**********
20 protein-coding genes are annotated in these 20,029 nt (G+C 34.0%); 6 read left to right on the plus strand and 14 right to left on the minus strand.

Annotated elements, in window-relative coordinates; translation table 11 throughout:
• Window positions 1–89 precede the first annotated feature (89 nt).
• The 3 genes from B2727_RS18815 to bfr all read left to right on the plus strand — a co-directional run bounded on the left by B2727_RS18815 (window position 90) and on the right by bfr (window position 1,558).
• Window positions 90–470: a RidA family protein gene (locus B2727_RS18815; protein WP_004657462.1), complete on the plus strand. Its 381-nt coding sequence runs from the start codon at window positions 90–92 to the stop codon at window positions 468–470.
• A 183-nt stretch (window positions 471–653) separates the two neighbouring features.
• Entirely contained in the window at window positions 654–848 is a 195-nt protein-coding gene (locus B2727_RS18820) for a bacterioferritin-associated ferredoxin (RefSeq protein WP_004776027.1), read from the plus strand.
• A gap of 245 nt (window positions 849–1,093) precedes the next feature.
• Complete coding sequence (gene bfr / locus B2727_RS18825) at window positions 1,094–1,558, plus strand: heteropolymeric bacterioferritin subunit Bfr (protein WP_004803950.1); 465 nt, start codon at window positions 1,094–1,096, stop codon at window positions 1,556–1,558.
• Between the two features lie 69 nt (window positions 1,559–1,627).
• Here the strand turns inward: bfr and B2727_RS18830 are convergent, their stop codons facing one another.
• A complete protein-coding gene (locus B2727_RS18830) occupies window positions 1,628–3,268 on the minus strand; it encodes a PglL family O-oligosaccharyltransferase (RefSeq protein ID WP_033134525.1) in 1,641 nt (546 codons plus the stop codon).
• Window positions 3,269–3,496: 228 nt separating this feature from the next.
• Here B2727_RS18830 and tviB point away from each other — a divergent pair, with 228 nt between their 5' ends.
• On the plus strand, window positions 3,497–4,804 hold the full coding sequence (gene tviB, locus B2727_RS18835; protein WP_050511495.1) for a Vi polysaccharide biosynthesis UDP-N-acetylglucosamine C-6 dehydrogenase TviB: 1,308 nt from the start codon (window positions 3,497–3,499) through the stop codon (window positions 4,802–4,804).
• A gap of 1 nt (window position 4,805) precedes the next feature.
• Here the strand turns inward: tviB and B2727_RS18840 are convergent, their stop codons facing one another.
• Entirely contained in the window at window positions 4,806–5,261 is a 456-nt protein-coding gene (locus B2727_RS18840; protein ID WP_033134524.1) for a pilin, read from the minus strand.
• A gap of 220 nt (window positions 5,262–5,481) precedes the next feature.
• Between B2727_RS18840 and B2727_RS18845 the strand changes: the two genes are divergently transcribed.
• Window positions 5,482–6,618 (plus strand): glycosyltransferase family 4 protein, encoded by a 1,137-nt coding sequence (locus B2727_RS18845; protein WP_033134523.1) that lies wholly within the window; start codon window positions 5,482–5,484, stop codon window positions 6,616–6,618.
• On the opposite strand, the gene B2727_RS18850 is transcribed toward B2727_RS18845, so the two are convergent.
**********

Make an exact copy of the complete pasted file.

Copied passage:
20 protein-coding genes are annotated in these 20,029 nt (G+C 34.0%); 6 read left to right on the plus strand and 14 right to left on the minus strand.

Annotated elements, in window-relative coordinates; translation table 11 throughout:
• Window positions 1–89 precede the first annotated feature (89 nt).
• The 3 genes from B2727_RS18815 to bfr all read left to right on the plus strand — a co-directional run bounded on the left by B2727_RS18815 (window position 90) and on the right by bfr (window position 1,558).
• Window positions 90–470: a RidA family protein gene (locus B2727_RS18815; protein WP_004657462.1), complete on the plus strand. Its 381-nt coding sequence runs from the start codon at window positions 90–92 to the stop codon at window positions 468–470.
• A 183-nt stretch (window positions 471–653) separates the two neighbouring features.
• Entirely contained in the window at window positions 654–848 is a 195-nt protein-coding gene (locus B2727_RS18820) for a bacterioferritin-associated ferredoxin (RefSeq protein WP_004776027.1), read from the plus strand.
• A gap of 245 nt (window positions 849–1,093) precedes the next feature.
• Complete coding sequence (gene bfr / locus B2727_RS18825) at window positions 1,094–1,558, plus strand: heteropolymeric bacterioferritin subunit Bfr (protein WP_004803950.1); 465 nt, start codon at window positions 1,094–1,096, stop codon at window positions 1,556–1,558.
• Between the two features lie 69 nt (window positions 1,559–1,627).
• Here the strand turns inward: bfr and B2727_RS18830 are convergent, their stop codons facing one another.
• A complete protein-coding gene (locus B2727_RS18830) occupies window positions 1,628–3,268 on the minus strand; it encodes a PglL family O-oligosaccharyltransferase (RefSeq protein ID WP_033134525.1) in 1,641 nt (546 codons plus the stop codon).
• Window positions 3,269–3,496: 228 nt separating this feature from the next.
• Here B2727_RS18830 and tviB point away from each other — a divergent pair, with 228 nt between their 5' ends.
• On the plus strand, window positions 3,497–4,804 hold the full coding sequence (gene tviB, locus B2727_RS18835; protein WP_050511495.1) for a Vi polysaccharide biosynthesis UDP-N-acetylglucosamine C-6 dehydrogenase TviB: 1,308 nt from the start codon (window positions 3,497–3,499) through the stop codon (window positions 4,802–4,804).
• A gap of 1 nt (window position 4,805) precedes the next feature.
• Here the strand turns inward: tviB and B2727_RS18840 are convergent, their stop codons facing one another.
• Entirely contained in the window at window positions 4,806–5,261 is a 456-nt protein-coding gene (locus B2727_RS18840; protein ID WP_033134524.1) for a pilin, read from the minus strand.
• A gap of 220 nt (window positions 5,262–5,481) precedes the next feature.
• Between B2727_RS18840 and B2727_RS18845 the strand changes: the two genes are divergently transcribed.
• Window positions 5,482–6,618 (plus strand): glycosyltransferase family 4 protein, encoded by a 1,137-nt coding sequence (locus B2727_RS18845; protein WP_033134523.1) that lies wholly within the window; start codon window positions 5,482–5,484, stop codon window positions 6,616–6,618.
• On the opposite strand, the gene B2727_RS18850 is transcribed toward B2727_RS18845, so the two are convergent.